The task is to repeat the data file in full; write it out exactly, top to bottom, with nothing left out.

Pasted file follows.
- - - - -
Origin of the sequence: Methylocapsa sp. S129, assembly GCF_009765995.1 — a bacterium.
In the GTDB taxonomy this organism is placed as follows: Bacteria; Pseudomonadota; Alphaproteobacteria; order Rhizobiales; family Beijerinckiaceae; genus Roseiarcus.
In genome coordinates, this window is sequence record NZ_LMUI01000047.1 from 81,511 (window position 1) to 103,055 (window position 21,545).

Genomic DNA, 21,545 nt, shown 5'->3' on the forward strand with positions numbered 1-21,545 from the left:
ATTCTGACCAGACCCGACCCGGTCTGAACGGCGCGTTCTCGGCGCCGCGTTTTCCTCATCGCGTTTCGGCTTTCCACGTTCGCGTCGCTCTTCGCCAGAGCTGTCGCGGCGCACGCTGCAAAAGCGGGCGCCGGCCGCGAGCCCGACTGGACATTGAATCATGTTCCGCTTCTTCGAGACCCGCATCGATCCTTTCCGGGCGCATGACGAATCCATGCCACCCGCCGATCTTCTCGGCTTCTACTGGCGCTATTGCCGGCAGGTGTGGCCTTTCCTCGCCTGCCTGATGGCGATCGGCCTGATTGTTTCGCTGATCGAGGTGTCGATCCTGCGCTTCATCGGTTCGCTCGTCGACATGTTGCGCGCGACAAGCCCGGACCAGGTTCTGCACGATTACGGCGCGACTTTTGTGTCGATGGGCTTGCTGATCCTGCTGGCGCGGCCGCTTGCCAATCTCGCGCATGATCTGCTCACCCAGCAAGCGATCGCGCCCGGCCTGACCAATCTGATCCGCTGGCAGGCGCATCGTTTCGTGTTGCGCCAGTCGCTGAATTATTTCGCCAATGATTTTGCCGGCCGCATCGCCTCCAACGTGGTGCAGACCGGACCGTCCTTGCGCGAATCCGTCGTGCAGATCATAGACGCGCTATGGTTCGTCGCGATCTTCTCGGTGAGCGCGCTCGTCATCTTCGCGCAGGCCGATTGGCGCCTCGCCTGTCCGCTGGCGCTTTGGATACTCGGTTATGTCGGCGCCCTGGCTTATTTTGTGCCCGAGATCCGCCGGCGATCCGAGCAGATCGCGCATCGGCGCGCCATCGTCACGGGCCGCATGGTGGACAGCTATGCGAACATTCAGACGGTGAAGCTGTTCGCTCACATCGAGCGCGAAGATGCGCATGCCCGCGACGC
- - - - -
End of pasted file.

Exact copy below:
Origin of the sequence: Methylocapsa sp. S129, assembly GCF_009765995.1 — a bacterium.
In the GTDB taxonomy this organism is placed as follows: Bacteria; Pseudomonadota; Alphaproteobacteria; order Rhizobiales; family Beijerinckiaceae; genus Roseiarcus.
In genome coordinates, this window is sequence record NZ_LMUI01000047.1 from 81,511 (window position 1) to 103,055 (window position 21,545).

Genomic DNA, 21,545 nt, shown 5'->3' on the forward strand with positions numbered 1-21,545 from the left:
ATTCTGACCAGACCCGACCCGGTCTGAACGGCGCGTTCTCGGCGCCGCGTTTTCCTCATCGCGTTTCGGCTTTCCACGTTCGCGTCGCTCTTCGCCAGAGCTGTCGCGGCGCACGCTGCAAAAGCGGGCGCCGGCCGCGAGCCCGACTGGACATTGAATCATGTTCCGCTTCTTCGAGACCCGCATCGATCCTTTCCGGGCGCATGACGAATCCATGCCACCCGCCGATCTTCTCGGCTTCTACTGGCGCTATTGCCGGCAGGTGTGGCCTTTCCTCGCCTGCCTGATGGCGATCGGCCTGATTGTTTCGCTGATCGAGGTGTCGATCCTGCGCTTCATCGGTTCGCTCGTCGACATGTTGCGCGCGACAAGCCCGGACCAGGTTCTGCACGATTACGGCGCGACTTTTGTGTCGATGGGCTTGCTGATCCTGCTGGCGCGGCCGCTTGCCAATCTCGCGCATGATCTGCTCACCCAGCAAGCGATCGCGCCCGGCCTGACCAATCTGATCCGCTGGCAGGCGCATCGTTTCGTGTTGCGCCAGTCGCTGAATTATTTCGCCAATGATTTTGCCGGCCGCATCGCCTCCAACGTGGTGCAGACCGGACCGTCCTTGCGCGAATCCGTCGTGCAGATCATAGACGCGCTATGGTTCGTCGCGATCTTCTCGGTGAGCGCGCTCGTCATCTTCGCGCAGGCCGATTGGCGCCTCGCCTGTCCGCTGGCGCTTTGGATACTCGGTTATGTCGGCGCCCTGGCTTATTTTGTGCCCGAGATCCGCCGGCGATCCGAGCAGATCGCGCATCGGCGCGCCATCGTCACGGGCCGCATGGTGGACAGCTATGCGAACATTCAGACGGTGAAGCTGTTCGCTCACATCGAGCGCGAAGATGCGCATGCCCGCGACGC